The newest Luc Besson film, Valerian and the City of a Thousand Planets, is set several hundreds of years into the future, after mankind and many alien species have joined alliances to create Alpha in hopes of exchanging knowledge in the far reaches of space. Agents Valerian (Dane Dehaan) and Laureline (Cara Delevinge) are charged with discovering and putting a stop to a growing threat inside the center of the city, which involves traveling through to the actual center of the space city. The adventure involves saving, fighting, and joining forces with many of the inhabitants. In doing so, they not only save Alpha, but all the citizens and then some.
Luc Besson is the legendary film maker of The Fifth Element and Lucy. In the very beginning of this film, you can identify the same style that went into The Fifth Element that is also in this movie. Mostly in the alien designs. This film has turned out to be one of Europe’s most expensive movies ever made at a cost of 117-210 billion. Since the effects were suppose to be so magnificent, I went ahead and saw it in 3D. The effects definitely did not disappoint. The story line is a whole other can of worms though.
As I’ve stated before, you can definitely see similarities between Valerian and The Fifth Element in the way they are shot and the designs of the aliens and environments around them. When it came to characters, story, and everything else… Meh. Valerian brags throughout the whole movie at how he is a good soldiers that gets the job done (top of his class and all that jazz). He isn’t wrong, but most of the time is saved by his partner, Laureline. However, between the two of them, in my mind, there wasn’t much character development or even chemestry. In interviews with Besson, he talked about how Valerian is absolutely in love with his partner, but I didn’t feel it.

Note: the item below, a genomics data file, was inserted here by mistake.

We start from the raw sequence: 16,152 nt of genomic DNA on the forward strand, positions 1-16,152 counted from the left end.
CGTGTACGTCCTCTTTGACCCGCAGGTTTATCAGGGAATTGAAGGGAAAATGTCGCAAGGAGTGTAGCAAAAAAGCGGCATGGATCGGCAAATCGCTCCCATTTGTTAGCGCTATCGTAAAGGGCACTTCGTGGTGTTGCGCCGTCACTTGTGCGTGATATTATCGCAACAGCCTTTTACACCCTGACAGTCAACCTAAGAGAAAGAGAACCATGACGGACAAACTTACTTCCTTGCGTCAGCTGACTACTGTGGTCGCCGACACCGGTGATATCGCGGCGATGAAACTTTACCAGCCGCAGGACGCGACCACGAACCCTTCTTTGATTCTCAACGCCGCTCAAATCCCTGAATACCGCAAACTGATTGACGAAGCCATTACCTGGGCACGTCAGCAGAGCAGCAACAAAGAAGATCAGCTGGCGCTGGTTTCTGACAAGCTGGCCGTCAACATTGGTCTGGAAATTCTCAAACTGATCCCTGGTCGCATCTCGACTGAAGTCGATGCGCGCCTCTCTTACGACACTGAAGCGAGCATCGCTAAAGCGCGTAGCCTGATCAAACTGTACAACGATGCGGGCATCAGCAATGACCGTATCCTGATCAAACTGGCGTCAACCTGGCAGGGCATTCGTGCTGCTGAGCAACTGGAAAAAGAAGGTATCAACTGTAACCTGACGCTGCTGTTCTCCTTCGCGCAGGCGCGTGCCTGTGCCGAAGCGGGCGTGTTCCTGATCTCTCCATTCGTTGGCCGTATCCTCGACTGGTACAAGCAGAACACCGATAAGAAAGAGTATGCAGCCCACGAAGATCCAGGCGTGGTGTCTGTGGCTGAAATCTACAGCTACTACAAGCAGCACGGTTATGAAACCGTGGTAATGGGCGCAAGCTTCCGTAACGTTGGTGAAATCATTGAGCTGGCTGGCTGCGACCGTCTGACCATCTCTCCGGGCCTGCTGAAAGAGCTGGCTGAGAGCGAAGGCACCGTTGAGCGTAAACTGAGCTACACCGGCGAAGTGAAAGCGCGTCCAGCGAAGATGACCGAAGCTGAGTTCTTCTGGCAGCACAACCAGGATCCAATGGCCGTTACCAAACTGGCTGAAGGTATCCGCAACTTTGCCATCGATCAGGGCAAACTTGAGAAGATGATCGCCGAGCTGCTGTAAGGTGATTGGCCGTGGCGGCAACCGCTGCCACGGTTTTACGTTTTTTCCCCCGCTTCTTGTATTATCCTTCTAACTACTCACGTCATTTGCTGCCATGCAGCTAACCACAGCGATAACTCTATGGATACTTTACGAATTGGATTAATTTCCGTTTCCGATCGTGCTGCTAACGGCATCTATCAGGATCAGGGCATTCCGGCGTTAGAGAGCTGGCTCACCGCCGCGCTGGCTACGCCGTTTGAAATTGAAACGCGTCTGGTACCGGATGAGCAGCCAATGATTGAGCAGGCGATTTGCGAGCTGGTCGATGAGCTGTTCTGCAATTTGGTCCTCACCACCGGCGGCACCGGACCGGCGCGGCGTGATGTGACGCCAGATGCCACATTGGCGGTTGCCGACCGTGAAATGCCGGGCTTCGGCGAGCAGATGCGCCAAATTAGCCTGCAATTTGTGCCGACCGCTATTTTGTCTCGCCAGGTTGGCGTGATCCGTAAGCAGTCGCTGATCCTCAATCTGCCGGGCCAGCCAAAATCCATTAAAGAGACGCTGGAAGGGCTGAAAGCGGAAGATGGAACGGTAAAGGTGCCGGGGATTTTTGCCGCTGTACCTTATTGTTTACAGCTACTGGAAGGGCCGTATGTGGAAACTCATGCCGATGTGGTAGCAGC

When we first see them, they have a discussion about his playlist (aka the list of women he’s slept with), but he doesn’t make a real effort to convince her that she’s who he wants to be with. Which, I understand that by the end of the movie, he “deletes” the playlist, but it just felt a bit forced. When Valerian proposes to her, it’s a bit annoying… Mostly because he consistently talks about it throughout the remaining of the film. Like, dude… We got it. Laureline is smart and serious about her job… but that’s it. She’s serious at all times. Though she does save him plenty of times (both physically and morally), there’s just not much character development with her either. I can appreciate some of the sarcasm though.
Other than the effects, it did have good parts. John Goodman makes an appearance (voice-wise) as a black market dealer in a market place that only exist in another dimension. Rihanna plays Bubble, the shape-shifting, burlesque-dancing prostitute who’s being pimped out by Jolly (Ethan Hawke). John Clive plays Commander Arün Filitt, a military man who is obsessed with hiding his sins for the “good of humans” in Alpha. There’s a scene where Delevingne is kidnapped by aliens that results in a pretty humorous exchange between the queen and Laureline.
You can definitely tell that Luc Besson put a lot of heart into the designs and effects of Valerian, but it just seems like he was so focused on the visual part of it that he forgot to tweak the story and all that exists in that world. In interviews, he seems so excited that he finally got to make this movie, but it just a little short. Honestly, it’s not the most awful film I’ve ever seen (cough cough… Batman Forever), but it’s not one that I would watch in hopes that it will give me some sort of life changing epiphany.
Should you watch Valerian and the City of a Thousand Planets? Yeah, sure. I mean, it is one of Europe’s most expensive films to date. Should you expect to be wowed? The extremely expensive effects will definitely impress you, but just don’t expect to be blown away by the story. I will say that I now am a little interested in reading the French graphic novels this movie was based on in hopes of recovering what may have been lost from paper to screen.